2010 has been a watershed year for the next version of HTML, the markup language that all web pages are written in. The reason for the emerging popularity of HTML5 strikes at the heart of a company by the name of Adobe: interactivity. Adobe's near ubiquitous Flash technology has been the default way to add interactivity to web pages since the dot com era. But in 2010, that began to change. HTML5 enables much the same type of functionality as Flash (and Microsoft's Silverlight for that matter). Using HTML5, developers can add features like video, animations and drag-and-drop.

Another reason for the emergence of HTML5 is the Mobile Web. Using HTML5, mobile developers can create browser-based mobile sites that have a similar sophistication to native mobile apps. Let's look back at the past year of HTML5 innovation...

Google: The Biggest Advocate of HTML5

Probably the biggest champion for HTML5 is Google, which has a huge financial incentive to ensure that HTML web pages continue to be the dominant way to access the Web (some argue that apps will soon rule the Web, instead of the browser). Google's search and Adsense businesses rely a huge amount on HTML sticking around - and by extension, HTML5.

At the beginning of the year, Google showed off some impressive demos utilizing HTML 5.

Also in January, Google-owned YouTube began to support HTML5. This allowed videos to be viewed without Adobe's Flash player plug-in, which YouTube claimed would make videos load faster and enable developers to build new types of features. In July, YouTube launched a beta HTML5 embeddable player.

It's worth noting that despite these moves to support HTML5, YouTube still views Flash as a superior technology for its video service.

Google also highlighted HTML5 on the mobile phone, with the January launch of an HTML5 version of its telephony service Google Voice on the iPhone. This was prompted by Apple's refusal to approve a Google Voice app on the iPhone. As we noted in January, if it's a web site then there's nothing Apple can do about it. (Apple did eventually allow a Google Voice iPhone app into the App Store, in November)

Startups Using HTML5

2010 saw a number of startups try to differentiate their products using HTML5. Among the examples we reviewed were SublimeVideo (HTML5-based video player), Bitspace (online music player and backup service for your music files), Clicker (Internet TV guide), Handroll.tv (online video) and Vimeo (online video).

Most of the HTML5-enabled startups listed above are online video services. Indeed, a report in October by MeFeedia stated that about 54% of online video is now available in HTML5.

Even museums got into the act in 2010. In November, the National Museums of Scotland became the first major museum organization in the world to fully implement HTML5.

Apple vs. Adobe

One of the biggest controversies of the year was Apple's very public refusal to allow Flash technology on the iPhone and then iPad. Apple CEO Steve Jobs penned an open letter in April, explaining that Flash is a battery drainer and is otherwise unsuitable for mobile devices. "New open standards created in the mobile era, such as HTML5, will win on mobile devices (and PCs too)," concluded Jobs. He followed up in June with another withering attack on Flash, at the D8 conference.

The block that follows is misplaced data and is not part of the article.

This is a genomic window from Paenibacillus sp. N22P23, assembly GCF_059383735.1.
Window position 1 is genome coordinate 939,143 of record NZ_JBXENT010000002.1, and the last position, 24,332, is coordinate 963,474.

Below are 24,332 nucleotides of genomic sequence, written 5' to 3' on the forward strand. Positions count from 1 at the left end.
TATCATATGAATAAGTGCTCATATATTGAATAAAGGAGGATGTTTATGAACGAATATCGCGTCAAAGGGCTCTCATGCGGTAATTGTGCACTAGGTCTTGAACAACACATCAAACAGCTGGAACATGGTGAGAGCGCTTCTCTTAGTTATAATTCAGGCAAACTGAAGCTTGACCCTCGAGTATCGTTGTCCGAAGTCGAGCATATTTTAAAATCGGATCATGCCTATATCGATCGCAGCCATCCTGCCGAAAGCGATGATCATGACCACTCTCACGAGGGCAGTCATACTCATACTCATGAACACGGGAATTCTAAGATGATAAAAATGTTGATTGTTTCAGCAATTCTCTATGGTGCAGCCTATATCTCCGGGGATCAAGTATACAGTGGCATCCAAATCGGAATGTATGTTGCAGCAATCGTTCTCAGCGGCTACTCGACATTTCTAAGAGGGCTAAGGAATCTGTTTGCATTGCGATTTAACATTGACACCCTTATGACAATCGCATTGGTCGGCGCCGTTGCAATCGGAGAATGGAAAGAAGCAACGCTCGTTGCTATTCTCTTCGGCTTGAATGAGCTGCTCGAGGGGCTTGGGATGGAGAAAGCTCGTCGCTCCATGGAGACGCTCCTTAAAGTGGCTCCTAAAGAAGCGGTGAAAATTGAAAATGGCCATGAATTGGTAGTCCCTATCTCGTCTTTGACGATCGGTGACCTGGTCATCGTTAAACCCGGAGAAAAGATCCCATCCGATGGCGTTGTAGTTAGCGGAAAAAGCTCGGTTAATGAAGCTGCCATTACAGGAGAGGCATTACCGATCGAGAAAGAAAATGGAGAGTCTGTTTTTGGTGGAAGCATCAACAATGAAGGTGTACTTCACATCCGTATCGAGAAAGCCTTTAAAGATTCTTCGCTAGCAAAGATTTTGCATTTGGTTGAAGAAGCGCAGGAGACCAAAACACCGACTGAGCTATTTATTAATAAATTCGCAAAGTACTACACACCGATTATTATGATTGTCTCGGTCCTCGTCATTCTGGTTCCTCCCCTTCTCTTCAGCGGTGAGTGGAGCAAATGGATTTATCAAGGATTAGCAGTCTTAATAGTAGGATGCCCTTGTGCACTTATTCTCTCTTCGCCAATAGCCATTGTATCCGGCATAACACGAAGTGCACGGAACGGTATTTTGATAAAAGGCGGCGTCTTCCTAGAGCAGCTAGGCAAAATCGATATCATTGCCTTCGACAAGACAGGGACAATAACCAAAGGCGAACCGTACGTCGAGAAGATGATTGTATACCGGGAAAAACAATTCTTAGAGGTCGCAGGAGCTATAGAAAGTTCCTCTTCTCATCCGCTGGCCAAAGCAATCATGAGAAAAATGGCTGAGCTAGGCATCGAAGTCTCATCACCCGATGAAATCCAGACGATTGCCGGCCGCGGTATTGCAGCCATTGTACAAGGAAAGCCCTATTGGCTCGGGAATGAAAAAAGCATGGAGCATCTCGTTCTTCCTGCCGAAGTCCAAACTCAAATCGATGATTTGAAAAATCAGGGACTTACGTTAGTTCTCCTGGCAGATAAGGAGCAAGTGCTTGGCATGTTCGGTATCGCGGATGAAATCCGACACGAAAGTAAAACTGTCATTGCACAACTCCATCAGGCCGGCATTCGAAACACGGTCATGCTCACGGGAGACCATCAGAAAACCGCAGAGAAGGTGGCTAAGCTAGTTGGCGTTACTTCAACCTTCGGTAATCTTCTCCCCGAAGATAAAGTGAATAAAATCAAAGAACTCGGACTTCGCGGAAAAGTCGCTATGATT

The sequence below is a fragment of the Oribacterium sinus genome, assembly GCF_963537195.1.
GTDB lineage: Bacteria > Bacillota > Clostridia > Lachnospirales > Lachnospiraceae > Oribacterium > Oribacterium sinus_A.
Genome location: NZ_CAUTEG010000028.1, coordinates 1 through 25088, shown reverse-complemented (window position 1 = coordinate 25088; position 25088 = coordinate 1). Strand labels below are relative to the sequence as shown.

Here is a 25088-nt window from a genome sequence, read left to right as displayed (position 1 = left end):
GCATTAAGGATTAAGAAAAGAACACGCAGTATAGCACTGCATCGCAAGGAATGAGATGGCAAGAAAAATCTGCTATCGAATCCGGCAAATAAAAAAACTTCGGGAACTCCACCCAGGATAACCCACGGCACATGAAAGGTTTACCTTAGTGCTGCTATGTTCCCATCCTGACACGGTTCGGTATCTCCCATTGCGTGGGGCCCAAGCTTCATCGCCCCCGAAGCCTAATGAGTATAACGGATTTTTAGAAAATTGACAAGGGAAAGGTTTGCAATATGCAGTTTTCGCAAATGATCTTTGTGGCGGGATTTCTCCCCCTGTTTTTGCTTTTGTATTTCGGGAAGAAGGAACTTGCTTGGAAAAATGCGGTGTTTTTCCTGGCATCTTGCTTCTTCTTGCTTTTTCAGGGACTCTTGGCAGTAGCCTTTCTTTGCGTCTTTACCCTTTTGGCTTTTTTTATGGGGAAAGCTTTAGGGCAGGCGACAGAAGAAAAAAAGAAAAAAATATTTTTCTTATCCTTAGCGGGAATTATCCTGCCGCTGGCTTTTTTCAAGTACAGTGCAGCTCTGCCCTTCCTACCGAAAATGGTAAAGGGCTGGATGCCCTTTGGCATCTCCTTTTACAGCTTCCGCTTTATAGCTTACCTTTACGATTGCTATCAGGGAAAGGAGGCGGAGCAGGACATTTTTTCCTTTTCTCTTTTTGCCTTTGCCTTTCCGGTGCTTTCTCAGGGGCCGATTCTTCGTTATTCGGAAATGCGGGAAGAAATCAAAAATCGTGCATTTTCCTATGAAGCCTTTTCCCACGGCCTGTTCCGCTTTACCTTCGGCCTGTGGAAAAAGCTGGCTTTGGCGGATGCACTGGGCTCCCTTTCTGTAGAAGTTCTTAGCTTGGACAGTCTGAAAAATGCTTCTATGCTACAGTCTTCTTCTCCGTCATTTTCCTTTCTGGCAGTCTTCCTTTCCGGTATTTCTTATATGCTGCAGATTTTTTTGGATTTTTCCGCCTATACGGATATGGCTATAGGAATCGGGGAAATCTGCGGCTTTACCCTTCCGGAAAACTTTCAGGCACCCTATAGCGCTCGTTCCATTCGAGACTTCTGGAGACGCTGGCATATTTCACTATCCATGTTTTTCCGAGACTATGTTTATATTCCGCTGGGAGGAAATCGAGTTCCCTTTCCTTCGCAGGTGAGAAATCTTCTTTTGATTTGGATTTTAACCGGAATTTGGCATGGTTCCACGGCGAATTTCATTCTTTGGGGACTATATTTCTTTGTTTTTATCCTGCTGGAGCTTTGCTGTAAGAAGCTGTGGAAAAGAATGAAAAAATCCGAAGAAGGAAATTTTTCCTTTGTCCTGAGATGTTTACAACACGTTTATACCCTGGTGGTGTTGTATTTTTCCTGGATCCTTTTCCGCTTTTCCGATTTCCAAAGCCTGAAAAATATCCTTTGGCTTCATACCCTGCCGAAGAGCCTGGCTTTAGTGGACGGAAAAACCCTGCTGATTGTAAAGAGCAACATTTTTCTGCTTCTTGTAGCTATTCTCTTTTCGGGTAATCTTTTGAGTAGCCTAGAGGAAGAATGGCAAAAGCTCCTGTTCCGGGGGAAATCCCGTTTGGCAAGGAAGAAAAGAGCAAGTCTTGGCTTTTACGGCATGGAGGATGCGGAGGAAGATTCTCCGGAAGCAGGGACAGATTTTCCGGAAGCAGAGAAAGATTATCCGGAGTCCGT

To be fair to Adobe, it has put support behind HTML5 too. During its annual developer conference, MAX, in October, Adobe announced a new product for building HTML5 content and highlighted some of the advantages of developing in HTML5. Adobe Edge, as the new tool is called, will allow developers to easily create interactive HTML5 experiences.

There has been a lot of heated discussion this year about which technology is better: Flash or HTML5. The consensus among most people (other than Steve Jobs) is that HTML5 is the future, but Flash is still the default for interactivity in the browser.

Full Browser Support Not There Yet

With a new version of HTML on the way, browsers of course will need to support it. However that process has been surprisingly slow. The Web's governing body, W3C, has even admitted that HTML5 is not ready to replace Flash just yet.

According to Phillippe Le Hegaret, an official with W3C responsible for SVG and HTML specifications, the issue is getting HTML5 to operate the same in different browsers and using different video devices. He noted that HTML5 currently lacks a video codec and digital rights management capabilities. However, he expects the HTML5 specification to be "feature-complete by mid-2011."

In a browser test conducted by the W3C recently, Microsoft's IE9 browser performed very well - although there was some disagreement about the results.

Chrome Experiment Showcases HTML5

Perhaps the most impressive HTML5 demo we saw during 2010 was Google's partnership with indie music band Arcade Fire, in late August. Showing off HTML5 support in its browser Chrome, Google's "Chrome Experiment" showcased a number of HTML5 features - such as the ability to choreograph windows and synchronize music and video between them, use HTML5 for 3D rendering, rotating and zooming of Google Maps satellite imagery, and inserting animated sprites directly over satellite imagery.

In summary, it's been a big year for HTML5. In 2011, this technology will probably go mainstream as full browser support becomes available in about the middle of the year. Let us know in the comments your thoughts on HTML5 and its future!

Image credit: Justin Watt (via A List Apart)